The virus has been known since 1947, when it was reported in Ugandaby Philip Ball / September 19, 2016 / Leave a comment
Read more: Why we are losing the war on bugs
There’s no doubt now that the Zika virus has reached far beyond the places where it exists in the wild. Several dozen cases have now been reported in the UK, all of them in people who have travelled in Zika-infected areas, where the virus is transmitted by mosquitoes. (It may also be sexually transmitted.) For most people the risks are minimal: some never see any symptoms at all, while others experience only a rash, mild fever, and headaches before the virus is cleared from the body. But for pregnant mothers the dangers are very real: the virus seems to cause cranial shrinkage and associated neurological disorders, called microcephaly, in babies born from mothers infected with the disease.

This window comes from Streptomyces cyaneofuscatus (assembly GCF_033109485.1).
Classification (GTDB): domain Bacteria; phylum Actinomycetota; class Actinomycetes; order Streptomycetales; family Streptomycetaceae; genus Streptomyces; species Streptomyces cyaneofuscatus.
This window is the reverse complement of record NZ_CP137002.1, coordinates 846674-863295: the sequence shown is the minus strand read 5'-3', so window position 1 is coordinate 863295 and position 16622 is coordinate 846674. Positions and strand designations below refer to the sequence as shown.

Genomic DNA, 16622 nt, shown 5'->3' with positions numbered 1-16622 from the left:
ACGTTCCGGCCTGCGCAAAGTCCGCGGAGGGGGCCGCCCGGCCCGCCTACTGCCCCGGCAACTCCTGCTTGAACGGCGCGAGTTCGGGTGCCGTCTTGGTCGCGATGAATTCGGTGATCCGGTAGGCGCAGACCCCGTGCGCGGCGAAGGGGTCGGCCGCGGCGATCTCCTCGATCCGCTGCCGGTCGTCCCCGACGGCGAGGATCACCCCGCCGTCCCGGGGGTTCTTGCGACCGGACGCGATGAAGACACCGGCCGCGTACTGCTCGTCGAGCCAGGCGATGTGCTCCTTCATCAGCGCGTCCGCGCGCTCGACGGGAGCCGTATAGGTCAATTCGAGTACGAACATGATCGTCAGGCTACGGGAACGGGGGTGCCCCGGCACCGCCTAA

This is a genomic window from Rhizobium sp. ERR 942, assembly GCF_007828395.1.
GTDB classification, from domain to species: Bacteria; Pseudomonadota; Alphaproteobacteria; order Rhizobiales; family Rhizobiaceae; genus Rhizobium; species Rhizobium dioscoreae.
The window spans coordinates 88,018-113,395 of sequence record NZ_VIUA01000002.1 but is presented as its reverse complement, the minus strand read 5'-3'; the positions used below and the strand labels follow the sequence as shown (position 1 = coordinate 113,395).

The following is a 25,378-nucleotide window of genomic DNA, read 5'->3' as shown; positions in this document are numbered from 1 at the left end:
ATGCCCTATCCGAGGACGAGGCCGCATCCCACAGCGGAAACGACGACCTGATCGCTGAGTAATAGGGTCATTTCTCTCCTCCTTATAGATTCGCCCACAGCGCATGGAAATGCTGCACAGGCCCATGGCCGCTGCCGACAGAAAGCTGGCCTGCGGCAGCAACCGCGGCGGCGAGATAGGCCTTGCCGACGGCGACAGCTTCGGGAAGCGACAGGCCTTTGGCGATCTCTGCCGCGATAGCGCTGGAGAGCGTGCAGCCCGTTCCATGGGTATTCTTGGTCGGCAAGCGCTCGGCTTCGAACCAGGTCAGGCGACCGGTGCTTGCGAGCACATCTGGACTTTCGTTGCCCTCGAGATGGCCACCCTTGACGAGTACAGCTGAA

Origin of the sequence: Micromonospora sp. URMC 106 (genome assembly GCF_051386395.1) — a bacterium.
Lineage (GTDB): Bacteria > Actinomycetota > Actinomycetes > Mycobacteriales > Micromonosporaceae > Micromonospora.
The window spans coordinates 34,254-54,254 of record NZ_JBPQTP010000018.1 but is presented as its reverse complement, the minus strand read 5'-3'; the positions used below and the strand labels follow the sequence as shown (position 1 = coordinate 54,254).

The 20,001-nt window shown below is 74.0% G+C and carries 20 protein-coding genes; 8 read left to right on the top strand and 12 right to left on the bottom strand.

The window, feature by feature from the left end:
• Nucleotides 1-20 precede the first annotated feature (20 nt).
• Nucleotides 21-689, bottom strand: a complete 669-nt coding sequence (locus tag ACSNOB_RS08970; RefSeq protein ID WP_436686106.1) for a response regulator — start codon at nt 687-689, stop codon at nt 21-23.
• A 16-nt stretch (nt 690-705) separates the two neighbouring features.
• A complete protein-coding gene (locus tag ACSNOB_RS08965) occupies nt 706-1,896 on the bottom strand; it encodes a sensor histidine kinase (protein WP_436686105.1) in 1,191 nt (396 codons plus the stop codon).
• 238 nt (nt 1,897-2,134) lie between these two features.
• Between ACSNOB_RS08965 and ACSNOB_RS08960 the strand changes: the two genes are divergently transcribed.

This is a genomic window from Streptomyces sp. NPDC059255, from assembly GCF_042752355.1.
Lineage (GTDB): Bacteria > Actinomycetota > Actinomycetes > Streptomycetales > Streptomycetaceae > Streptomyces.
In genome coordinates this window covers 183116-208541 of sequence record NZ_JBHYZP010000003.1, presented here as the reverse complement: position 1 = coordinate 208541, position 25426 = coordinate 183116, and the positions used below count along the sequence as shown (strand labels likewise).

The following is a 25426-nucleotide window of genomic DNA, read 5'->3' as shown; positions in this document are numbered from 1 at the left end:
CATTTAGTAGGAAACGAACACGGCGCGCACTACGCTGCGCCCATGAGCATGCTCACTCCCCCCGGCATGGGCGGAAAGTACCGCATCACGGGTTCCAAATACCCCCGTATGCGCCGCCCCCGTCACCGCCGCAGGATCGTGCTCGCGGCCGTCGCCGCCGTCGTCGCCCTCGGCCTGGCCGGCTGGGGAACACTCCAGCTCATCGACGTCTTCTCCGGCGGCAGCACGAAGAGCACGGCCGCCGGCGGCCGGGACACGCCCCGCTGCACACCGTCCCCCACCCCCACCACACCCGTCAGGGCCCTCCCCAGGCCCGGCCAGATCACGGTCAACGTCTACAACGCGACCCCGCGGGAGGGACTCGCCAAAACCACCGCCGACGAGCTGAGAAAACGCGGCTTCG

The pandemic began in 2007, when several cases were reported in Gabon and in Micronesia—at first attributed to dengue fever, the symptoms of which are similar. In 2013 the virus had reached the islands of French Polynesia, where it is estimated to have affected about 11 per cent of the population. Then around 2013 it crossed the Pacific and entered Brazil, from where it has spread to Colombia, El Salvador, Suriname and Venezuela. There was no great international alarm, however, until the link with microcephaly started to look secure in late 2015. In rare cases, Zika can also cause the condition called Guillain-Barré syndrome, in which neural damage can cause paralysis and death.
The explosive global spread of Zika is now considered by the World Health Organisation to be a public health emergency. Its emergence in Brazil for a time seemed to threaten the 2016 Olympics, and some countries in Central America are now advising women to delay pregnancy. But within all the alarm is a puzzle. The virus has been known since 1947, when it was…